Double discrimination: A rapper, a teacher and a seamstress fight the statistics that make black women the most vulnerable group in Brazil

preta rara
preta rara
Preta Rara
Rapper Preta Rara

Note from BW of Brazil: If you think about it, there are literally hundreds of thousands f great personal history of black Brazilian women that could probably be made into documentaries or full-length films. But as Brazil’s media doesn’t consider the stories of its black citizens important, 99.99% of these histories will probably never told. In today’s post, we bring you three more great stories of overcoming and surviving and succeeding. Enjoy.

Being black and a woman, double discrimination in Brazil

A rapper, a teacher and a seamstress fight the statistics that make black women the most vulnerable group in Brazil

By Beatriz Sanz

Everyday situations like getting a doll in childhood, dance a quadrilha (see note one) at school or buying pantyhose have always been more complicated for Maria Lucia Archanjo. Born 59 years ago in Jundiaí, in the greater São Paulo region, Maria Lucia refused to participate in the junino festivities before, even being invited, because she was afraid of being rejected by the boys because of her color. In her youth, when she and her sisters wanted to go out, they had to dye their pantyhose. “We used to soak them in matte tea so they would be the color of our skin,” she says, who is a seamstress and set up a home workshop. The lack of identity in a country where the majority of women are black encouraged her to be a militant in the Movimento Negro (black movement) since the 1980s in the region of Jundiaí. Since then a lot has changed, some not so much.

In Brazil, a black man earns 40% more than a black woman. If compared to a white woman, the difference is even more pronounced: a white woman receives 70% more than a black woman.

Despite this picture, Mary emphasizes that great victories for black women were achieved through the struggle of days gone by. This is the case of the quota system for blacks and low-income students to go to college. “Today, if there are quotas it is because we started the reparations discussions at that time. People criticize, but quotas are necessary,” she recalls.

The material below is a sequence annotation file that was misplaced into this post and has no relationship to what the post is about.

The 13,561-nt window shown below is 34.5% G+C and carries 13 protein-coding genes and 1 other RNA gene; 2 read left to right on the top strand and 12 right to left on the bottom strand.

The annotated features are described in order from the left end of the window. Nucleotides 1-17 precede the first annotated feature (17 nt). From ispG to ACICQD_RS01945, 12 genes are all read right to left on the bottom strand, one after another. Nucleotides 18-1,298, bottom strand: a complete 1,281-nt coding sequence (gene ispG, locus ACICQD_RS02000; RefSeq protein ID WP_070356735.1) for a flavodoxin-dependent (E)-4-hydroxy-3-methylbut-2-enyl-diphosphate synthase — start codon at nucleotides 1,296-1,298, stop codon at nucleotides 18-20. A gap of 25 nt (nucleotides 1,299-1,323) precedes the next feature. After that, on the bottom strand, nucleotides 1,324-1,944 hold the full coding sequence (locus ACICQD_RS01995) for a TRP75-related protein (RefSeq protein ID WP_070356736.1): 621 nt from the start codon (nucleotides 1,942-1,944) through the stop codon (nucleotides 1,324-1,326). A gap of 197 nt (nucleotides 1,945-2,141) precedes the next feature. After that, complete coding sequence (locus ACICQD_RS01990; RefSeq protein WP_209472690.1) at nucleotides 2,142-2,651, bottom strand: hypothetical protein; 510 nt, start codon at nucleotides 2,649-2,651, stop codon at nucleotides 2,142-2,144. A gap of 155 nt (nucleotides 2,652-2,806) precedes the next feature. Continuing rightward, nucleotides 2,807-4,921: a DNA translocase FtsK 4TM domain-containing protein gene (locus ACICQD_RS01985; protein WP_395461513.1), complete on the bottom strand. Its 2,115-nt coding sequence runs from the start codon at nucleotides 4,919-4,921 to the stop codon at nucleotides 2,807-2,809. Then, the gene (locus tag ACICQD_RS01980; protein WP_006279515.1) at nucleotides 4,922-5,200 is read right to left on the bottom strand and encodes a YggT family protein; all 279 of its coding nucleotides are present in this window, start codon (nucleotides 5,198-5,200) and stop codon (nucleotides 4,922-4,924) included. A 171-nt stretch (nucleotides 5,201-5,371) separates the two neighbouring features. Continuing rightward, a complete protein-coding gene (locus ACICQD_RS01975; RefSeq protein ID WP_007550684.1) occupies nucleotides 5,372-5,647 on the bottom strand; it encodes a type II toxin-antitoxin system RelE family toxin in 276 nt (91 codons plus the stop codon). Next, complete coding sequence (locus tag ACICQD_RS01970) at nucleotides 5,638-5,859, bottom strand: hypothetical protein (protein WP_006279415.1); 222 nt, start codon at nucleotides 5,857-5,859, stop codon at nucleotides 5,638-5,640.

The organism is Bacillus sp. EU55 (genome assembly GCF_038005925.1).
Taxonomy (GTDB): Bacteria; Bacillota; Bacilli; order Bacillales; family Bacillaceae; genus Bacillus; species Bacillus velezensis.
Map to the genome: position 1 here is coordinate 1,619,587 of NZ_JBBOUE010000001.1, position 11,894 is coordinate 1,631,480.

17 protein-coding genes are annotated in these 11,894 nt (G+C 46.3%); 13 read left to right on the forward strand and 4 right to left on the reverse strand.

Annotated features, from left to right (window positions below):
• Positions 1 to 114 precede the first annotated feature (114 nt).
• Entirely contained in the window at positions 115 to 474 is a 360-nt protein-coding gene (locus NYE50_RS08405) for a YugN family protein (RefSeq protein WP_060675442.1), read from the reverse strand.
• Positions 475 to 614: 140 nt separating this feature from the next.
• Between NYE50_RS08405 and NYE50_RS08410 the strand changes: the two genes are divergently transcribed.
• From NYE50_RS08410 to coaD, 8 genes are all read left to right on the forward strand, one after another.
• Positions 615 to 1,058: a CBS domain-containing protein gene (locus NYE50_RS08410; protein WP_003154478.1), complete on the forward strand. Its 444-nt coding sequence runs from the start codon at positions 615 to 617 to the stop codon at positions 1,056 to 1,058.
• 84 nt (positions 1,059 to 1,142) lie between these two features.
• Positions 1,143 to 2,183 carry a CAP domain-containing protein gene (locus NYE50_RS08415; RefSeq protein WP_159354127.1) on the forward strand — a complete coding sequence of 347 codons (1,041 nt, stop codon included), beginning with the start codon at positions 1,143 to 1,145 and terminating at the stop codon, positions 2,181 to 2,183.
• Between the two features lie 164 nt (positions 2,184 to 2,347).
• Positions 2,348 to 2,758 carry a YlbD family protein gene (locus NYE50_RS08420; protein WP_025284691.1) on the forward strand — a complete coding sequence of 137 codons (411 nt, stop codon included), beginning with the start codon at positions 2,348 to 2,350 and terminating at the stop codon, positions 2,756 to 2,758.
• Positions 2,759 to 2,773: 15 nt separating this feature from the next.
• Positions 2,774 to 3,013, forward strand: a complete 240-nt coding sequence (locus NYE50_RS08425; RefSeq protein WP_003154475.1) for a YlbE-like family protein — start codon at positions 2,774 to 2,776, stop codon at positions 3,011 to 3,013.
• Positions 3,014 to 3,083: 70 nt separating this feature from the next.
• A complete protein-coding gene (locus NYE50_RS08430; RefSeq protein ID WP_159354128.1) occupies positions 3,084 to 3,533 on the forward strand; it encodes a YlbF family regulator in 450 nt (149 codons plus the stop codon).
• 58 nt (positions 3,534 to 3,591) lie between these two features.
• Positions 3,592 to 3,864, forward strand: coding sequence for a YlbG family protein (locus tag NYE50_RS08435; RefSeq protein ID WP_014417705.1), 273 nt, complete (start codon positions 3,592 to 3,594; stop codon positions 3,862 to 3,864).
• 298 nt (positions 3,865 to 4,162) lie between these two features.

The law of domestic servants is also a subject that has been the subject of debates since the 1990s. “At a meeting of the Mulheres Negras do Interior de São Paulo (Black Women of the Interior of São Paulo) in 1995, one of the most relevant topics was the work of domestic servants. After so many years, they have achieved some rights.”

The so-called Domestic Workers’ PEC was regulated in 2015 and guaranteed benefits for those workers that, until then, remained at the mercy of their bosses. Some paid holidays or Fundo de Garantia (see note two), others didn’t, keeping them in a vulnerable situation.

Even with this recent guarantee, many black women have already understood that they can go beyond this ‘goodwill’ of white family homes. Joyce Fernandes, 31, for example, worked for much of her life as a maid. First, in adolescence, helping her mother. Then, taking over her own family home. It is not an isolated case since this the profession of 18% of all black Brazilian women. With less schooling, the fruit of a process that brings the echoes of the slavery that lasted until 1888, the women found in domestic work one of their few refuges.

Created by rapper Preta Rara, on the “Eu, empregada doméstica” countless women shared what they dealt with on a daily basis as maids